Use of cups for babies aged 8-12 months

After your child is 6 months old, you can always let him use a sippy cup (a cup with a straw) or a duckbill cup. Breastfed children are more likely to learn to use a cup than a bottle. To start, give him a learning cup such as a sippy cup with two handles, a snap-on lid and a duckbill spout, or a sippy cup. Both cups are designed to keep as little water from spilling out as your child tries to hold the cup in various ways (and most likely throws it). Start by filling a cup with a small amount of water and giving it to your child only at one meal each day. Show him how to bring the water glass to his mouth and how to tilt it to drink water. But don't be discouraged if your child can't do it correctly and keeps using the water bottle as a toy for weeks on end - most kids do.

Once he's mastered using a cup, you can fill it with breast milk or formula to get him used to drinking from a cup instead of a bottle. Drinking water from a cup has some benefits: improving your child's hand-mouth coordination and preparing for weaning in advance. Remember the American Academy of Pediatrics' recommendations: Breast milk is the best source of nutrients for your child's growth before he or she is 1 year old. Even under the best of circumstances, a child won't learn to use a cup right away. It takes about 6 months for a child to fully learn to drink various drinks from a cup. You may find it easier to start feeding from a bottle at noon each day instead of breastfeeding or bottle feeding. Once your child has fully adapted to this change, you can try doing the same thing in the morning. The feeding method at night should be changed last. The reasons are: first, the child may have been accustomed to the comfort and calmness of drinking milk before going to bed, so it takes more time to change this habit; secondly, if the child can sleep soundly all night and If he doesn't wake up hungry, you may not need to feed him an extra time before bed. You need to gradually change the habit of feeding him before bed. First, give him some water from a bottle instead of a bottle, and then give him water from a cup instead of a bottle. Or, advance the feeding time before bed so that drinking milk will not conflict with sleeping.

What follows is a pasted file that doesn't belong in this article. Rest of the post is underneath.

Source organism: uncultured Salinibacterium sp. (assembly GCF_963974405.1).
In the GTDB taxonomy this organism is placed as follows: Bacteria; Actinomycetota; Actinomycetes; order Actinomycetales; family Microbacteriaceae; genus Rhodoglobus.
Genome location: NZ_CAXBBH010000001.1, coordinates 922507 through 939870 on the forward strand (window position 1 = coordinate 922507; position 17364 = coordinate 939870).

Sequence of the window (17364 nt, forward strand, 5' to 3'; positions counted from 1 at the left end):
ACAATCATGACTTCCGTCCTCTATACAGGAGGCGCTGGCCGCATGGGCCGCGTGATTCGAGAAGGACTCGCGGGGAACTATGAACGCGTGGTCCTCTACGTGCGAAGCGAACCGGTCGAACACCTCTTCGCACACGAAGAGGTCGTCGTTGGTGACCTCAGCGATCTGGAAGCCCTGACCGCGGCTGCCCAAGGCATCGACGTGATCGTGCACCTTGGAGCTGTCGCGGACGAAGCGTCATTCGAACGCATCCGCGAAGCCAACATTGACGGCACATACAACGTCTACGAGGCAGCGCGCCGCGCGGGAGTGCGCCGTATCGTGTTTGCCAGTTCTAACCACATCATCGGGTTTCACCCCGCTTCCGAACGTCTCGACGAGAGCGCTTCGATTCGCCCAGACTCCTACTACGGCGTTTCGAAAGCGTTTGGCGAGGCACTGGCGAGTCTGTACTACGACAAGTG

During this process, you may want to put some formula milk in your child's bottle to help him fall asleep quickly, but you should never do this. One of the reasons is: when the child falls asleep while drinking milk, the milk will submerge. His newly erupted deciduous teeth cause bottle cavities - a disease known as "early childhood caries". Worse, if the child falls asleep while lying down to drink milk, it may cause otitis media. Another cause Yes: Bottles can become soothing aids, especially if used after the child is 1 year old. To avoid this, do not allow the child to hold the bottle or drink from the bottle while playing, only when the child is sitting or using it. Drink from a bottle while being held. Let your child use a cup at other times. If you have never allowed your child to use a bottle as a soother, he may not be aware of it once you make the decision. Give in. You have to stick to the rules, otherwise your baby may get confused and want to use the bottle again long after weaning is official.